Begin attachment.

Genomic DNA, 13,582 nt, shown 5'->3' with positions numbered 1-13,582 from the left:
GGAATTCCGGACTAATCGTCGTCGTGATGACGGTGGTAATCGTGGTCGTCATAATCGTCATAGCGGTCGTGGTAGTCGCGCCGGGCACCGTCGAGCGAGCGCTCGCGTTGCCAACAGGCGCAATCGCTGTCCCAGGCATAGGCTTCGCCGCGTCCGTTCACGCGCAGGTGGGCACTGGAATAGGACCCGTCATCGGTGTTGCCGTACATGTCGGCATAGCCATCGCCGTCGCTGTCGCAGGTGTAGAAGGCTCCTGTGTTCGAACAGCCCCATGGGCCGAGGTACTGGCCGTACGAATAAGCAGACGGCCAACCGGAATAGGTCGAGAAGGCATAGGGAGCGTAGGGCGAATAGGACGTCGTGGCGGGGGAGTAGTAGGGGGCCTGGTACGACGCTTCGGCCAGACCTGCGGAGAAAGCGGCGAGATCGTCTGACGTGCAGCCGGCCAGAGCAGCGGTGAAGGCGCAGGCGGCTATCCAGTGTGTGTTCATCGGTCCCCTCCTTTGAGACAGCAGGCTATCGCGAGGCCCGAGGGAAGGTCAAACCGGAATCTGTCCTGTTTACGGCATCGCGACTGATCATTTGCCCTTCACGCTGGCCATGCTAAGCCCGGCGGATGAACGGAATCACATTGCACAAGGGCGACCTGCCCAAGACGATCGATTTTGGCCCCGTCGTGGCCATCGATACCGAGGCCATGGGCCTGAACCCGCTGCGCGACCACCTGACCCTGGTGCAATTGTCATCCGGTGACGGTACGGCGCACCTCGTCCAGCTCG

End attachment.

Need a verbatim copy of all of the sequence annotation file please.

Genomic DNA, 13,582 nt, shown 5'->3' with positions numbered 1-13,582 from the left:
GGAATTCCGGACTAATCGTCGTCGTGATGACGGTGGTAATCGTGGTCGTCATAATCGTCATAGCGGTCGTGGTAGTCGCGCCGGGCACCGTCGAGCGAGCGCTCGCGTTGCCAACAGGCGCAATCGCTGTCCCAGGCATAGGCTTCGCCGCGTCCGTTCACGCGCAGGTGGGCACTGGAATAGGACCCGTCATCGGTGTTGCCGTACATGTCGGCATAGCCATCGCCGTCGCTGTCGCAGGTGTAGAAGGCTCCTGTGTTCGAACAGCCCCATGGGCCGAGGTACTGGCCGTACGAATAAGCAGACGGCCAACCGGAATAGGTCGAGAAGGCATAGGGAGCGTAGGGCGAATAGGACGTCGTGGCGGGGGAGTAGTAGGGGGCCTGGTACGACGCTTCGGCCAGACCTGCGGAGAAAGCGGCGAGATCGTCTGACGTGCAGCCGGCCAGAGCAGCGGTGAAGGCGCAGGCGGCTATCCAGTGTGTGTTCATCGGTCCCCTCCTTTGAGACAGCAGGCTATCGCGAGGCCCGAGGGAAGGTCAAACCGGAATCTGTCCTGTTTACGGCATCGCGACTGATCATTTGCCCTTCACGCTGGCCATGCTAAGCCCGGCGGATGAACGGAATCACATTGCACAAGGGCGACCTGCCCAAGACGATCGATTTTGGCCCCGTCGTGGCCATCGATACCGAGGCCATGGGCCTGAACCCGCTGCGCGACCACCTGACCCTGGTGCAATTGTCATCCGGTGACGGTACGGCGCACCTCGTCCAGCTCG